Things You Learn From Memoirs

Oftentimes, when you read about WW2, a sharp distinction is drawn between the Eastern and Western Fronts. In the East both the Germans and the Soviets executed prisoners outright, or worked/starved them to death. The Western Front is portrayed as a more “civilized war”, where events like the Malmedy Massacre were the exception not the rule. Americans especially don’t like to think of “our boys” acting like murderers but war is dirty business. While the Eastern Front in general was more brutal in many respects, that doesn’t mean that Western Front was without its horrors.

Recently, I’ve been reading several memoirs of American paratroopers and what I’m finding most interesting is not the particulars of what battles they fought in, but the attitudes that shine through the text. Both books, David Kenyon Webster’s Parachute Infantry and Donald R. Burgett’s Currahee: A Screaming Eagle at Normandy, are fascinating in different ways. Webster was a member of the famous Easy Company of the 506th PIR, 101st Airborne Division, and is a character in the Band of Brothers mini series. He was a Harvard educated Democrat who joined the paratroops so he could experience the war as a grunt. Burgett, in Able Company of the same regiment, was of humbler origins and he had an eagerness for combat that Webster seems to have lacked. Each has an anecdote that bears repeating.

Webster relates an incident from the Normandy battles. He and his unit were advancing when a German jeep came barreling down the road. It was painted with red crosses and had two stretchers strapped on it with wounded men. Webster’s squad were taken by surprise and just stared at it as it drove by. Down the road, an American officer flagged it down. Turns out the German medic took a wrong turn while trying to get these severely wounded men to an aid station. Webster matter-of-factly notes that the medic was shot on the spot because he had a pistol in his belt (technically, a no-no for medics, but an often ignored rule). Then the American officer had the two stretchers taken off the jeep, which he commandeered for his own use. The two wounded Germans were left to die by the side of the road.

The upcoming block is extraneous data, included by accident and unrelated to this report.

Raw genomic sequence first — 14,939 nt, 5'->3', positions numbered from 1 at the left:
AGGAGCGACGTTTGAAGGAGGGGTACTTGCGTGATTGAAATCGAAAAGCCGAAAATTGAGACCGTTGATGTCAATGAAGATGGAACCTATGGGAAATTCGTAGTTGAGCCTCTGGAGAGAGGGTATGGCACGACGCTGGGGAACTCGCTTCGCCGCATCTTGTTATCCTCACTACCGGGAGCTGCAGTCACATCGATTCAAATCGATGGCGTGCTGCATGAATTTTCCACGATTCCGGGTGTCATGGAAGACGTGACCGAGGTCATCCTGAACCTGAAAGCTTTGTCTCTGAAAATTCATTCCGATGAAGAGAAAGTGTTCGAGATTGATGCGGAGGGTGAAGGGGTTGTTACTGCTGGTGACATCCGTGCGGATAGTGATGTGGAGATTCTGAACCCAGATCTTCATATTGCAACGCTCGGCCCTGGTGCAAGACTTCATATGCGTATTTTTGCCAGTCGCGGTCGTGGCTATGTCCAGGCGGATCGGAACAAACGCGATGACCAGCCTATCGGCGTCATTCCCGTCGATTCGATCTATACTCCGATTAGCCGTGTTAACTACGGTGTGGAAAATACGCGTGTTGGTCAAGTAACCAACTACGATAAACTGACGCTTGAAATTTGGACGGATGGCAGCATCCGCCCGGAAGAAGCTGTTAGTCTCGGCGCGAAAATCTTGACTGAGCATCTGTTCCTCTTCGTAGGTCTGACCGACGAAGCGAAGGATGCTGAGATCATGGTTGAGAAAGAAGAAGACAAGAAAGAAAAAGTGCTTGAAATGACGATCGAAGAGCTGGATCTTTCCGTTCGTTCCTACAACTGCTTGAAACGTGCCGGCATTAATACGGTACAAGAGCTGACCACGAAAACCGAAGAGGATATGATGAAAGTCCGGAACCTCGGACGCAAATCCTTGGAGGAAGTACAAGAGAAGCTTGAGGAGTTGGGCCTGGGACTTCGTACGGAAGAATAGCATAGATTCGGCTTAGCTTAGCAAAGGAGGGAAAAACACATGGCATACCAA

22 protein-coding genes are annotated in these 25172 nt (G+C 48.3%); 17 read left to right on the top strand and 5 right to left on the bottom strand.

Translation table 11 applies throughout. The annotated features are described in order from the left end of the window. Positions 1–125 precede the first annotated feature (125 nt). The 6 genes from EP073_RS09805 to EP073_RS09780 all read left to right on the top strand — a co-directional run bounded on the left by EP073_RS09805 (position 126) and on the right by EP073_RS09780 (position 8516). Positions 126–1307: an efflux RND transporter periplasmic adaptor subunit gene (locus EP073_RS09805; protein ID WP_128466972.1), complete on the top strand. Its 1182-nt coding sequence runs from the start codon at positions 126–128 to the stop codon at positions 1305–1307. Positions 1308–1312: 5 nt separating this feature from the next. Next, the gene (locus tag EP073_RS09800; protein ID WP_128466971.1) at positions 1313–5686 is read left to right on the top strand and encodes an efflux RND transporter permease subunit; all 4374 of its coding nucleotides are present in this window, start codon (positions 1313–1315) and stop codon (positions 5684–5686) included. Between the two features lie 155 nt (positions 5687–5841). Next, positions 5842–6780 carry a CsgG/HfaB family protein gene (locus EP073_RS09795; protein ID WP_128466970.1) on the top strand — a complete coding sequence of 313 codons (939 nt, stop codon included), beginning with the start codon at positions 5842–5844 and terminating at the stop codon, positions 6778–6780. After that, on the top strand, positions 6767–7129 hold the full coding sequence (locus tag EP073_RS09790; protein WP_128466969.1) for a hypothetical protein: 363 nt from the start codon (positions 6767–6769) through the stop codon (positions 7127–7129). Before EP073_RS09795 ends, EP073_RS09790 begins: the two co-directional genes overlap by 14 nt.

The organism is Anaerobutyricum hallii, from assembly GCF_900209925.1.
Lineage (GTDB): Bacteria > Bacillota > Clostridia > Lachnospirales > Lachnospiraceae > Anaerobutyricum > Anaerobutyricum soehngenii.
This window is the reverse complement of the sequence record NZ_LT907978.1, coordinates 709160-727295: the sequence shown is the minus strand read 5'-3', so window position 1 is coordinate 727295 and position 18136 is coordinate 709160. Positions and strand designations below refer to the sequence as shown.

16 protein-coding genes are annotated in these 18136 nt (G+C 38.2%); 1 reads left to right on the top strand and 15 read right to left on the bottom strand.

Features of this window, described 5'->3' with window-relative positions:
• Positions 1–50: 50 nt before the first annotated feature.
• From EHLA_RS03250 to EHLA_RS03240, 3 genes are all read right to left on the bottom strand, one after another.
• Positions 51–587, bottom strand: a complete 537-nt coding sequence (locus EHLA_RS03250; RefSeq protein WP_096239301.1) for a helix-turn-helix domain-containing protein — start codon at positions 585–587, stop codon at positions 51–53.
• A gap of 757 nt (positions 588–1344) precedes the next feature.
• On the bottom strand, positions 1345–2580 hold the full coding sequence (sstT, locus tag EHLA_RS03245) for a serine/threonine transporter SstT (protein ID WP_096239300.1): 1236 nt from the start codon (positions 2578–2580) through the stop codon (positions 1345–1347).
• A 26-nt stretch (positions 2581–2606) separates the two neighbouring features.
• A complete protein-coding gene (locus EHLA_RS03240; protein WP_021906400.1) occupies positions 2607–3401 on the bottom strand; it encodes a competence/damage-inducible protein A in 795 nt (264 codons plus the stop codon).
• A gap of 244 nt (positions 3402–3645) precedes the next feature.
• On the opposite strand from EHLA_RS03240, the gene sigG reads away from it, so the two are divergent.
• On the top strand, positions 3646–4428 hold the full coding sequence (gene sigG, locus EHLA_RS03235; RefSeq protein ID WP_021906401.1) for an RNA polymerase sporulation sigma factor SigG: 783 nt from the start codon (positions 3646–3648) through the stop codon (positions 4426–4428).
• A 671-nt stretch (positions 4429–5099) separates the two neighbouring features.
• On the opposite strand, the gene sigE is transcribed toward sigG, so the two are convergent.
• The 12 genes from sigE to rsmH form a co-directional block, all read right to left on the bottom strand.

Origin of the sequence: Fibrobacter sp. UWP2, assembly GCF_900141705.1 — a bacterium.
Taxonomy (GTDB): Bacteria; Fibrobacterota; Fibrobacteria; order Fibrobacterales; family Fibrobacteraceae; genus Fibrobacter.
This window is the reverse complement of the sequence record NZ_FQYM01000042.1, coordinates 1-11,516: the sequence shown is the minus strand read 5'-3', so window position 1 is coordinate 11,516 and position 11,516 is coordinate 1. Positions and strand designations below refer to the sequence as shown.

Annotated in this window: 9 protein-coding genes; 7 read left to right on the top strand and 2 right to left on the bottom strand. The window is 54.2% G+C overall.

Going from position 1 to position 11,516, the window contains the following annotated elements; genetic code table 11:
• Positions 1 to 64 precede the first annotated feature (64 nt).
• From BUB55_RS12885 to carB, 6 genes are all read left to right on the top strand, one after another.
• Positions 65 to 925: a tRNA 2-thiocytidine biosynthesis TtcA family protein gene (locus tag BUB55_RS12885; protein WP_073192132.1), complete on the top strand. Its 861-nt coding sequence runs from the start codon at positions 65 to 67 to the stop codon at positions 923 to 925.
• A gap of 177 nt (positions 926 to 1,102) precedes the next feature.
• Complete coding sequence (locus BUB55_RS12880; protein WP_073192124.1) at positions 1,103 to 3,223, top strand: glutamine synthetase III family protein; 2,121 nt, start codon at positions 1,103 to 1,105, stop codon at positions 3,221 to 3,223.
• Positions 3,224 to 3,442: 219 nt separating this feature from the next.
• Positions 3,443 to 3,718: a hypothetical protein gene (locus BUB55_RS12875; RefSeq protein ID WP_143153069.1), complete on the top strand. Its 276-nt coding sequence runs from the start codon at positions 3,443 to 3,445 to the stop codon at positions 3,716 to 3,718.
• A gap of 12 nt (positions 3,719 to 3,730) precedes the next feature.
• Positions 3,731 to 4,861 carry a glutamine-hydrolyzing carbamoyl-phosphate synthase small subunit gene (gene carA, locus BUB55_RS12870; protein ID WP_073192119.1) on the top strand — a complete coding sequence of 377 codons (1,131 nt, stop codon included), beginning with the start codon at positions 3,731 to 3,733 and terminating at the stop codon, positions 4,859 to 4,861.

Burgett’s story also comes from the Normandy battles. He and a 30 or so other paratroopers succeeded in capturing a fortified French town from several hundred German troops. In the process, they captured around 75 prisoners. At first, the prisoners were locked in a church. Later, as more American troops showed up and they began pushing up the road, they ran into stiffer German resistance. Someone then had the bright idea of getting all the prisoners and marching them up the road in front of the Americans. They hoped the Germans wouldn’t fire on their own soldiers. They were wrong. Once bullets started flying, the prisoners began diving off the road. Burgett then relates how he and the other paratroops weren’t about to let any of them escape, so they began firing into the prisoners from behind. Caught in a vicious crossfire, all the prisoners were killed.

While it is perhaps no surprise that awful things happen in war, what I found most interesting is that both of these incidents pass without comment from the authors. They don’t seem to think that this kind of behavior was unusual at all, or anything worth feeling regretful about. That is at odds with the picture frequently painted about the Western Front in WW2.

Since it’s Veteran’s Day and all, let me close with an appropriate quote from Robert E. Lee.

“It is well that war is so terrible or we would grow too fond of it.”

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